NJ police investigate activists who released undercover teacher drug video
HOWELL — An undercover video that appears to show a middle school teacher bragging about using cocaine and avoiding detection by cops has sparked two investigations by this township's police. One on the teacher — and another on the activists responsible for the video.
The video was released this week by Project Veritas, a conservative group known for targeting public officials and organizations with secretly recorded encounters.
The video has resulted in the paid suspension of gym teacher Robert Klein, New Jersey 101.5 reported Thursday.
Now Klein is under investigation by local police, who are "looking at this as a criminal matter from two angles," Police Chief Andrew Kudrick said Thursday evening.
"One, the conduct of the teacher who appeared to be engaged in illegal drug activity. And two, the actions of the reporter who gained access to the school using a fictitious name and under false pretenses."
Kudrick did not yet return a call yet to determine what charges he may be pursuing in his investigations.
Project Veritas founder James O'Keefe appears in the video as "Bill Stern" from a shell company called "New Star Learning," and presents Klein the "Stay Ahead Award" during an assembly inside the school.
Klein, the full time health and gym teacher Project Veritas identifies in the video, is seen offering drugs to two undercover project investigators after checking them for a wire.
“Let’s go. Let’s go have drinks. If you want some blow you can have a bump. You can do whatever you want,” he says after checking them for a wire.
The 18-year-veteran also says he has drugs at his home but never in his car. Klein is not seen using drugs in the video.
The group said the video was filmed in an Atlantic City hotel room during the New Jersey Educators Association conference in November 2015.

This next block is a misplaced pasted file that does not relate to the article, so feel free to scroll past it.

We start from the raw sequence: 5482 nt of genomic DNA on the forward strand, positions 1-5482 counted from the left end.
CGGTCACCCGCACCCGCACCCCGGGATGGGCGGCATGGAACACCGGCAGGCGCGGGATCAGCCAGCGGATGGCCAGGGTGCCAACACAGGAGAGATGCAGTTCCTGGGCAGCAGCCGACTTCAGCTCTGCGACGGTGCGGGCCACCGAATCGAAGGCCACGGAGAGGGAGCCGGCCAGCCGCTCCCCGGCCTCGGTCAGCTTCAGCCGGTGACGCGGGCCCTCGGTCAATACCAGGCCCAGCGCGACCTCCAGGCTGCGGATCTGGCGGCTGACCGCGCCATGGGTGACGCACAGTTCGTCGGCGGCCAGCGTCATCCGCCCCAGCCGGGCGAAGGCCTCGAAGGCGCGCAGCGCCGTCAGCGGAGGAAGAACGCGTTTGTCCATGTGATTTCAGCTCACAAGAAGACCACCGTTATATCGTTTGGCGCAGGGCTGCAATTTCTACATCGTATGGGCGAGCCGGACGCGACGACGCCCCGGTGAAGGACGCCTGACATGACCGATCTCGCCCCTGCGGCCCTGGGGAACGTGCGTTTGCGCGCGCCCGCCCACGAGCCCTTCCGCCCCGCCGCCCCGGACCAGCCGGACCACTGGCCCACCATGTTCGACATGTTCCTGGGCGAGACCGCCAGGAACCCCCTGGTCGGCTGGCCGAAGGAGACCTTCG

Kudrick called Klein's behavior "disturbing" but said that the matter was handled properly by Howell school superintendent James Isola.
"It's important to understand there is no indication the teacher used or possessed illegal drugs while on school property. He was cooperative. The district and police department took immediate steps to address this matter including security measures and having a visible police presence at the school."
Kudrick acknowledged that Klein was present at assemblies with police dogs present but denied that police ever gave him a "heads up" about drug searches at the school.
"We have never conducted drug sweeps of the middle school with our narcotics dog. In fact, if we would have known about this earlier prior to it being made public, we could have taken proactive enforcement action. Now, that cannot be done."
O'Keefe was also taken to task by the chief for not reporting Klein to police immediately.
"Instead, they delayed several months then used trickery and deceit to present him with a 'tongue and cheek' award. The reporter initially tricked the school staff, then the students. He took time away from their class. They applauded the teacher as he got this award. This was solely a publicity stunt. Shame on you."
Kudrick also said that Project Veritas tried to "bait" Middle School South Interim Principal Michael D'Anna for a comment by posing as a parent.
In a video of the conversation, O'Keefe coaches one of his staffers through a conversation with D'Anna who explains that Klein will not return to class for the duration of the school year which ends on June 21. D'Anna told the "parent" that he "absolutely" found the video disturbing and he did not know of its existence until it was posted late Wednesday.
"It certainly wasn't a good morning."
He said that other parents had called to express their concern about the video.
In response to a question about how O'Keefe could get access to the school building in order to present a fake award, D'Anna says that the visitor was never left alone in the school.
Contact reporter Dan Alexander at Dan.Alexander@townsquaremedia.com